Wearable cameras will be ubiquitous. We’ll barely notice.
By 2020, 80% of the world will be in possession of a physically unlimited camera attached (mostly) to an instantaneous global image distribution network. This will also be the screen that allows access the visual experience of the rest of the world.
Smartphones still require a complex series of time-consuming gestures to create and distribute an image. An exponentially increasing appetite for images, as a practical matter, requires exponentially increasing creation. Wearable cameras will take care of that.
But what happens when images are integrated as fully into our reality as time?
Source: As We Become Cameras — Medium
Unique data visualizations are more memorable, and add variety for the audience — even the most clear and straightforward visualization types lose their appeal when repeated over and over again. As visual literacy increases in the general population, data visualization designers will need to continually extend their knowledge of and proficiency across a widening range of visualization approaches to grow their skills alongside audience familiarity and expectations. Even more importantly, broad visualization know-how is essential for matching the data visualization type to the data available, the story to be told, and the question being answered…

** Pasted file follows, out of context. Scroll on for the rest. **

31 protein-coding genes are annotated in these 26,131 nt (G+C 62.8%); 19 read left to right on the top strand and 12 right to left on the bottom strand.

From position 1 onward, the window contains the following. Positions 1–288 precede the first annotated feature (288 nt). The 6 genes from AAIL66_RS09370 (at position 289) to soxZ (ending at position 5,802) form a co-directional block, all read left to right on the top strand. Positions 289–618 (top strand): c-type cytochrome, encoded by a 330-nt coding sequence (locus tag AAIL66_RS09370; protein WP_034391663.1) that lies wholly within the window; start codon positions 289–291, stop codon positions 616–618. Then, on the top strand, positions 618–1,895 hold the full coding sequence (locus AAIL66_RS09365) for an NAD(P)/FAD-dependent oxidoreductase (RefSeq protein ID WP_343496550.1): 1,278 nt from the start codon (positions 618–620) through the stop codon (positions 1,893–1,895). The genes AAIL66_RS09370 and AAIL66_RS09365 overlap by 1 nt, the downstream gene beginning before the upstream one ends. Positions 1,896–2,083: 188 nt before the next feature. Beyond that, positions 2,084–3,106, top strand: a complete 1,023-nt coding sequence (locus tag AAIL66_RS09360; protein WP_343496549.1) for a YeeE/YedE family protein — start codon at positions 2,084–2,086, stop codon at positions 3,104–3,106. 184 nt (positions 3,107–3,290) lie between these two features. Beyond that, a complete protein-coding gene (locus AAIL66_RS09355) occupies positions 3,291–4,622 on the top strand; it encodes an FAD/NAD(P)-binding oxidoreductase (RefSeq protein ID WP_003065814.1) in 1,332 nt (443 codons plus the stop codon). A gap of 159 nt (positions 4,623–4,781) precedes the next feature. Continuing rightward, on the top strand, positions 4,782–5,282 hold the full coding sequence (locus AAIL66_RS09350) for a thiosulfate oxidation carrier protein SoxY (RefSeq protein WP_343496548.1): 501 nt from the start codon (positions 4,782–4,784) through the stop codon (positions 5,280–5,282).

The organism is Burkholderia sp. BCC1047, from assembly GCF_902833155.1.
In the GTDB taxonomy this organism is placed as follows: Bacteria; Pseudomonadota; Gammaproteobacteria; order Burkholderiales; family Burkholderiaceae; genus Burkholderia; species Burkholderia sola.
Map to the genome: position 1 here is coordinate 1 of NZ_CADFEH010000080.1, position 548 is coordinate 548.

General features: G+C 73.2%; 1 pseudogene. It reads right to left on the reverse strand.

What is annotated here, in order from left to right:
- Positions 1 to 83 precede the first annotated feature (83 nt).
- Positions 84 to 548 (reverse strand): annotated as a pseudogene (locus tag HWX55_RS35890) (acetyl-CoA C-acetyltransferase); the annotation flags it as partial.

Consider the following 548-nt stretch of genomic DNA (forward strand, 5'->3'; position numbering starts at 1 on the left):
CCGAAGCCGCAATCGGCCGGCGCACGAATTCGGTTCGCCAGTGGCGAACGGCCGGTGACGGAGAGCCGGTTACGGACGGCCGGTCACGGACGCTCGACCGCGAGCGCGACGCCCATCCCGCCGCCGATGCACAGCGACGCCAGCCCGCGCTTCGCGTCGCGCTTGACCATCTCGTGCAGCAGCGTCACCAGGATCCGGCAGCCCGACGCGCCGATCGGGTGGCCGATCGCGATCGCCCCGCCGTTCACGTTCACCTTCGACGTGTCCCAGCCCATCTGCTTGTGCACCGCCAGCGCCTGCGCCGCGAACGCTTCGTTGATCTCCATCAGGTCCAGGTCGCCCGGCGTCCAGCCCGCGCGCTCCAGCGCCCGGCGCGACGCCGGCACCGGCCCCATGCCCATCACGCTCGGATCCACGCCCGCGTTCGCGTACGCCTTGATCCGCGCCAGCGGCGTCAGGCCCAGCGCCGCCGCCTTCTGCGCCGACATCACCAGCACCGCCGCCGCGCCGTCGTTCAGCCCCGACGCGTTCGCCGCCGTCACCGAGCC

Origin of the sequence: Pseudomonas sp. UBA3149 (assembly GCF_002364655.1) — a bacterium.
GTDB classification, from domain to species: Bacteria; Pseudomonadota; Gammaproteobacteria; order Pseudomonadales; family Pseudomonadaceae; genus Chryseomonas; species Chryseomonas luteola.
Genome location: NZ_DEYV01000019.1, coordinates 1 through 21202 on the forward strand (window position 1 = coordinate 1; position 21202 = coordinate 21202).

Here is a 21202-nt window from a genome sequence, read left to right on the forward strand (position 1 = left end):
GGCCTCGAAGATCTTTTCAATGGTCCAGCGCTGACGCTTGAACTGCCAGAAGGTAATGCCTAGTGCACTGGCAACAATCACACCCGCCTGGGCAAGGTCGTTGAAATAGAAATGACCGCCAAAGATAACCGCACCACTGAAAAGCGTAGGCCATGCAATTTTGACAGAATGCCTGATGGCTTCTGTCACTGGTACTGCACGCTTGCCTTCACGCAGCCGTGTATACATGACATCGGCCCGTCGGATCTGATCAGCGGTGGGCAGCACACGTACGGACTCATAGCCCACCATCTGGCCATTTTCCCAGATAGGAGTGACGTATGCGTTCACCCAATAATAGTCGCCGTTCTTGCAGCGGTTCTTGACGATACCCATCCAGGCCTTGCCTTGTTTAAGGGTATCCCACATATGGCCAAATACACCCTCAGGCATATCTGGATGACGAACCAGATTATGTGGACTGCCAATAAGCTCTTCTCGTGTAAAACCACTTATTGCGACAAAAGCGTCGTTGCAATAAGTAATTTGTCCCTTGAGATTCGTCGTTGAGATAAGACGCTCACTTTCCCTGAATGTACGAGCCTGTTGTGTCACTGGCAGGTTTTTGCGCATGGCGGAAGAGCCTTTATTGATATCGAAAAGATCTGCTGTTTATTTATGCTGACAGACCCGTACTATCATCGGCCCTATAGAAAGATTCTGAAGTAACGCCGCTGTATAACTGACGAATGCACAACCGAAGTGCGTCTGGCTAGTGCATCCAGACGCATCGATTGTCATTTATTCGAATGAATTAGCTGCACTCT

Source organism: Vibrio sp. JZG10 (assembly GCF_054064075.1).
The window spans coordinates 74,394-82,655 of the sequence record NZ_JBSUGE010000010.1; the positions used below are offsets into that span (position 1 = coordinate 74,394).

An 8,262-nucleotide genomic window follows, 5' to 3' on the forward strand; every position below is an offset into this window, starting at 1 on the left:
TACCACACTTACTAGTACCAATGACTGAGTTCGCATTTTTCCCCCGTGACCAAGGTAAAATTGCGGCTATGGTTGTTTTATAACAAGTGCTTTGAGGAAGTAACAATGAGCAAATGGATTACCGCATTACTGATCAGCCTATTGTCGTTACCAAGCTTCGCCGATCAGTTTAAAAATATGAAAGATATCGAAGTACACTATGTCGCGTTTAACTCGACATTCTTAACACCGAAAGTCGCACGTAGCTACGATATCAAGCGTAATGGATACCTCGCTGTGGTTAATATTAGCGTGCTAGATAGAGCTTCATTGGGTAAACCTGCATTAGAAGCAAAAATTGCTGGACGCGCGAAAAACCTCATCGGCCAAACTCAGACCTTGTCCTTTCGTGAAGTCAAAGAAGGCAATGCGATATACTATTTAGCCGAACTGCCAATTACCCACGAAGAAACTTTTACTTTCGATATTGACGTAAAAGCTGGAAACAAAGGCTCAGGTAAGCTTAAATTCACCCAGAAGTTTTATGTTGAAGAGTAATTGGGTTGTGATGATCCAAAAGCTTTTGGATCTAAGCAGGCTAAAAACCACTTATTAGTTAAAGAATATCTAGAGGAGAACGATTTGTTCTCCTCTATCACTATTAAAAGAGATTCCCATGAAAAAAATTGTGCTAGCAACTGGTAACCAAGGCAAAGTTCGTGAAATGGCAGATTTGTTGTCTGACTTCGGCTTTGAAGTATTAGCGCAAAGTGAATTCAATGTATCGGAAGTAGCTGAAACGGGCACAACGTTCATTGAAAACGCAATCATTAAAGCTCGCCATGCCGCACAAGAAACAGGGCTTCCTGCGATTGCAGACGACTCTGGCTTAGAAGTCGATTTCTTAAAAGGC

Where to start learning if you don’t know the basics.
- Identifying and Framing the Analytical Problem
- Working with Quantitative People
- Understanding Different Types of Data and Their Implications
- Understanding Different Types of Analytics and Their Implications
- Exploring Internal and External Uses of Analytics